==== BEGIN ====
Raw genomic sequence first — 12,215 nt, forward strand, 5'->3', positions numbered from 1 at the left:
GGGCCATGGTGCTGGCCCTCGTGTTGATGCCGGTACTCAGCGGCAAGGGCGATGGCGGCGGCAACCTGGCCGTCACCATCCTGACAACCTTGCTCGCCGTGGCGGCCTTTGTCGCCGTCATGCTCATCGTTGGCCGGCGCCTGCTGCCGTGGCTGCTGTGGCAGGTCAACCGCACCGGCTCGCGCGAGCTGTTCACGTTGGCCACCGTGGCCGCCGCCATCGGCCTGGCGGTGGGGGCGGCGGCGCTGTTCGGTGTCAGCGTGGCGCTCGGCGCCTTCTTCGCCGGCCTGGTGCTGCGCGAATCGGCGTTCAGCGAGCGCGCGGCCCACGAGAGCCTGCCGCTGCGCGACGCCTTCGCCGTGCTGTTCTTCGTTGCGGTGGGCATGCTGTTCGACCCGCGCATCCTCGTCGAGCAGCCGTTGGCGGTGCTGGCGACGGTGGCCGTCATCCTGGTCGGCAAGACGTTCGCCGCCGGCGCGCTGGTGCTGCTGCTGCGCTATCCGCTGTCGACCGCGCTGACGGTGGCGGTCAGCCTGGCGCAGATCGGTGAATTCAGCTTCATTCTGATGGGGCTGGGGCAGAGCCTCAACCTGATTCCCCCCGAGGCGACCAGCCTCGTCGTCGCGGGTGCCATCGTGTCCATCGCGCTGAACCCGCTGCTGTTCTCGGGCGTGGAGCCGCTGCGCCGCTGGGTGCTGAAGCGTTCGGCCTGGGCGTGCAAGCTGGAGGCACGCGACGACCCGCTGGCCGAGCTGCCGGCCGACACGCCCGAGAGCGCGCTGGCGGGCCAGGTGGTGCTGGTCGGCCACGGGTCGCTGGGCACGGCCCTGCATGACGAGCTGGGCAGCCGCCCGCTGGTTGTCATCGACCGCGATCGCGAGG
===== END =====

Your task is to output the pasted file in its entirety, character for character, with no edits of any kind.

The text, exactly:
Raw genomic sequence first — 12,215 nt, forward strand, 5'->3', positions numbered from 1 at the left:
GGGCCATGGTGCTGGCCCTCGTGTTGATGCCGGTACTCAGCGGCAAGGGCGATGGCGGCGGCAACCTGGCCGTCACCATCCTGACAACCTTGCTCGCCGTGGCGGCCTTTGTCGCCGTCATGCTCATCGTTGGCCGGCGCCTGCTGCCGTGGCTGCTGTGGCAGGTCAACCGCACCGGCTCGCGCGAGCTGTTCACGTTGGCCACCGTGGCCGCCGCCATCGGCCTGGCGGTGGGGGCGGCGGCGCTGTTCGGTGTCAGCGTGGCGCTCGGCGCCTTCTTCGCCGGCCTGGTGCTGCGCGAATCGGCGTTCAGCGAGCGCGCGGCCCACGAGAGCCTGCCGCTGCGCGACGCCTTCGCCGTGCTGTTCTTCGTTGCGGTGGGCATGCTGTTCGACCCGCGCATCCTCGTCGAGCAGCCGTTGGCGGTGCTGGCGACGGTGGCCGTCATCCTGGTCGGCAAGACGTTCGCCGCCGGCGCGCTGGTGCTGCTGCTGCGCTATCCGCTGTCGACCGCGCTGACGGTGGCGGTCAGCCTGGCGCAGATCGGTGAATTCAGCTTCATTCTGATGGGGCTGGGGCAGAGCCTCAACCTGATTCCCCCCGAGGCGACCAGCCTCGTCGTCGCGGGTGCCATCGTGTCCATCGCGCTGAACCCGCTGCTGTTCTCGGGCGTGGAGCCGCTGCGCCGCTGGGTGCTGAAGCGTTCGGCCTGGGCGTGCAAGCTGGAGGCACGCGACGACCCGCTGGCCGAGCTGCCGGCCGACACGCCCGAGAGCGCGCTGGCGGGCCAGGTGGTGCTGGTCGGCCACGGGTCGCTGGGCACGGCCCTGCATGACGAGCTGGGCAGCCGCCCGCTGGTTGTCATCGACCGCGATCGCGAGG